Rutgers Law Clinical Professor Sarah Ricks was on the panel of the Philadelphia antidiscrimination agency that heard evidence and issued a groundbreaking opinion concerning the rights of disabled people to emotional support animals.

In a housing discrimination case of first impression under Philadelphia law and an emerging area of the law nationally, the Philadelphia Commission on Human Relations held that a co-op building violated local antidiscrimination law by invoking a “no pet” policy to prohibit a disabled woman from keeping her dog.  

The full 20-page opinion is here:

In Rubin v. Kennedy House Inc., the Commission ruled that assistance animals deemed therapeutic for people with disabilities are a reasonable accommodation, as are traditional service animals that assist those with physical impairments such as blindness or epilepsy.

The Commission held that a residential co-op building violated the Philadelphia antidiscrimination law by refusing a woman’s request to keep her medically necessary assistance dog. The woman is disabled, and the requested accommodation was reasonable and necessary, as the dog forces her to have a more ordered life, reminds her to take her medications, eat meals, and get out of bed, all of which alleviate symptons of her disability.

In so holding, the Commission adopted the federal Housing and Urban Development interpretation of federal fair housing law, and the reasoning from the weight of federal cases, to hold that under Philadelphia law, a reasonable accommodation for housing includes not only specially-trained “service animals,” but also “assistance animals” that provide emotional and other support to alleviate symptoms of a disability.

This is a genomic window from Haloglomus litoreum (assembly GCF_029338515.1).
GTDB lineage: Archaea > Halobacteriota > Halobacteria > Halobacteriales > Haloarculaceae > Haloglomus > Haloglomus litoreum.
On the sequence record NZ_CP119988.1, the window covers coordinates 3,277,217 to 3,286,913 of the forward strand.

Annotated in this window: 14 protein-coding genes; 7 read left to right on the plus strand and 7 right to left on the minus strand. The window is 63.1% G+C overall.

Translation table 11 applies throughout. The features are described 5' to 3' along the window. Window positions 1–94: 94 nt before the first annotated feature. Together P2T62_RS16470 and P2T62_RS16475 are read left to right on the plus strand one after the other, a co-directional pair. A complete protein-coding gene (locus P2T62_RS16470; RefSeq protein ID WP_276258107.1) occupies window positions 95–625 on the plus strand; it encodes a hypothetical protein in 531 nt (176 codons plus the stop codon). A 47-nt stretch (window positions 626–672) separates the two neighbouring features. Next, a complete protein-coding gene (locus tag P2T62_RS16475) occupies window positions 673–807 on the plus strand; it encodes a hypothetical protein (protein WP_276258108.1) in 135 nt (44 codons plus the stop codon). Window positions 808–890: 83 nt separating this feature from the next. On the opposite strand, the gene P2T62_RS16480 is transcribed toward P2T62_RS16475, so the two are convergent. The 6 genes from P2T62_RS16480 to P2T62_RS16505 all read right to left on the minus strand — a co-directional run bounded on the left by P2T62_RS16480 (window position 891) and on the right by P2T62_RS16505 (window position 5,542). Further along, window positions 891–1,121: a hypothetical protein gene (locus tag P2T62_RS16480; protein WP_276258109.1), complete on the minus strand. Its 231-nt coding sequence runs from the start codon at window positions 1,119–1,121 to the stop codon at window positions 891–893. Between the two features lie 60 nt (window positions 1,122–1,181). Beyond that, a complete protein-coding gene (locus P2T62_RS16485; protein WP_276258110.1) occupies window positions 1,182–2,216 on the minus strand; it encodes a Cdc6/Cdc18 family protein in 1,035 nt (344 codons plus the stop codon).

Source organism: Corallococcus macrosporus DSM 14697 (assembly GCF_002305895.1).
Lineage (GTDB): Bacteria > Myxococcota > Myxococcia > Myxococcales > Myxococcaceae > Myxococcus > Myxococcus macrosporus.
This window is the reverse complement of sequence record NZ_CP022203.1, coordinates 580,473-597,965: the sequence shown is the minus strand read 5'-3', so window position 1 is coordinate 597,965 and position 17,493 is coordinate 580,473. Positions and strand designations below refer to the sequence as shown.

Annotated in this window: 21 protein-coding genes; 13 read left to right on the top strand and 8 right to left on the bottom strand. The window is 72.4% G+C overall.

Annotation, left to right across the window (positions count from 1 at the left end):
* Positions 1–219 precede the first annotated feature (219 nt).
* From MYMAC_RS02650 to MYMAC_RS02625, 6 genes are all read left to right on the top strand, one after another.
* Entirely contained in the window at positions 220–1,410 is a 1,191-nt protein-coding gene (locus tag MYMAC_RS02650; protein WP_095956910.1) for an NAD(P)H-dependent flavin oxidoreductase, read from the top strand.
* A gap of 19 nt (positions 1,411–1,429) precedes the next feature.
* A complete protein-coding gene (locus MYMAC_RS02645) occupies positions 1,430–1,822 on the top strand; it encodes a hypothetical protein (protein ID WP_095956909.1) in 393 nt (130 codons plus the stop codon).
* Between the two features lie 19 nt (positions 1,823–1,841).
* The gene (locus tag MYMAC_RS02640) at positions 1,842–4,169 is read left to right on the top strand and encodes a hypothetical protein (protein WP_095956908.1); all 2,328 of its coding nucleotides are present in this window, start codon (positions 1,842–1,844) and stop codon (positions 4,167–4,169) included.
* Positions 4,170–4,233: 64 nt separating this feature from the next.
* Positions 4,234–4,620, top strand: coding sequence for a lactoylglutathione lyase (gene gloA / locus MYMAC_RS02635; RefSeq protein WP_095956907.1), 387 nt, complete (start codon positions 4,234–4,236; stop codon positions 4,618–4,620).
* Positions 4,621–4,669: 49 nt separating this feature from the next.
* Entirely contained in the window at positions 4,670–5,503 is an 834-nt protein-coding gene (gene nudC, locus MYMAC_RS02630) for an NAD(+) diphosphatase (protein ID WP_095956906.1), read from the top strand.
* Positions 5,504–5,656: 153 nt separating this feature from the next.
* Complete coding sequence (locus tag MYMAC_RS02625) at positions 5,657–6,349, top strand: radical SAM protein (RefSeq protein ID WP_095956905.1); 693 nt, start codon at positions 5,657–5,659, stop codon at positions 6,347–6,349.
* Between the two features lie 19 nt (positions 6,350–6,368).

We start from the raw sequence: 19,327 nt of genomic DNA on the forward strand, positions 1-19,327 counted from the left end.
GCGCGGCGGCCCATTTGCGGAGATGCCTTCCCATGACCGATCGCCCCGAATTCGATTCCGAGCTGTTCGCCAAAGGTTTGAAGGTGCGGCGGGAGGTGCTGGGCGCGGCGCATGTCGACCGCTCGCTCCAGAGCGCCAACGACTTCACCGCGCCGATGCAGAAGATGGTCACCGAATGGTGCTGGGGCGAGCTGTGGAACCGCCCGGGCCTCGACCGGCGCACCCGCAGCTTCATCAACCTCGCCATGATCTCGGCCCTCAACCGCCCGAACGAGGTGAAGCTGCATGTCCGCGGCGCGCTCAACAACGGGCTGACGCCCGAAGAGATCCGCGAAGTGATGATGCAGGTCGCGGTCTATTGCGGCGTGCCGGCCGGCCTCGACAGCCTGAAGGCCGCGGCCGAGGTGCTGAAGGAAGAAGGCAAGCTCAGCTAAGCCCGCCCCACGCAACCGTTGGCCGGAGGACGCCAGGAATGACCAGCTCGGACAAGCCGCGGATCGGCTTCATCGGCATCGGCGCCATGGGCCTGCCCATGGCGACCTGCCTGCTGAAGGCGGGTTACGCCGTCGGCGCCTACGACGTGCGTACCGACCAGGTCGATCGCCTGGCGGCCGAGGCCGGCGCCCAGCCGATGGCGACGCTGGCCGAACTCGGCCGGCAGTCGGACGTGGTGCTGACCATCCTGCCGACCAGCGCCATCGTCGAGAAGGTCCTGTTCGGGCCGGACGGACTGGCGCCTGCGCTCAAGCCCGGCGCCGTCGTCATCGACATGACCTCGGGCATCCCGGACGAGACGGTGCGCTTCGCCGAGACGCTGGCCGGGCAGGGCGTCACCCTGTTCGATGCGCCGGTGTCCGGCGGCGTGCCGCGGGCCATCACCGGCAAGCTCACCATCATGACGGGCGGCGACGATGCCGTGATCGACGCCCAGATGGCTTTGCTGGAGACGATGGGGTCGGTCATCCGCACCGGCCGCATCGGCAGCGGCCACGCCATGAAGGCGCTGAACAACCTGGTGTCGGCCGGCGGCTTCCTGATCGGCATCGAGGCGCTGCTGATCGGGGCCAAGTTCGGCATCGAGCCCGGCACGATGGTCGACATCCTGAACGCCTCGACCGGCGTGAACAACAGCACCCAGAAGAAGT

“Not all disabilities are visible,” said the Philadelphia Commission Chair Thomas H. Earle, a Rutgers Law graduate who also serves as Executive Director of Liberty Resources, Inc., a non-profit that promotes independent living for people with disabilities. “It’s easy to see someone with a wheelchair or a mobility device. But we also have people with autism, intellectual disabilities, post-traumatic stress disorder and more. These are disabilities as well. And the law is broadly written so that they, too, can be protected.”

“As our understanding of the needs of people with disabilities expands, it is clear that many people simply need small accommodations in order to live independently,” said the Commission’s Executive Director Rue Landau. “The Commissioners’ decision in this case was right and just and fell squarely in line with the Fair Housing Act and HUD’s guidelines.” 

The Pennsylvania Court of Common Pleas recently upheld the Commission’s ruling. An appeal to the Pennsylvania Commonwealth Court is pending. For WHYY coverage of the Commission’s decision and the pending appeal, see here.

Professor Ricks and Tom Earle (now Chair) have served as Commissioners on Philadelphia’s antidiscrimination agency since 2008, when they were appointed by Philadelphia Mayor Michael Nutter. At Rutgers Law, Professor Ricks draws on her years of federal constitutional litigation practice to teach Civil Rights Litigation, Public Interest Research and Writing, and an Legal Analysis, Writing, and Research class that integrates introductions to client interviewing, negotiation, and client counseling.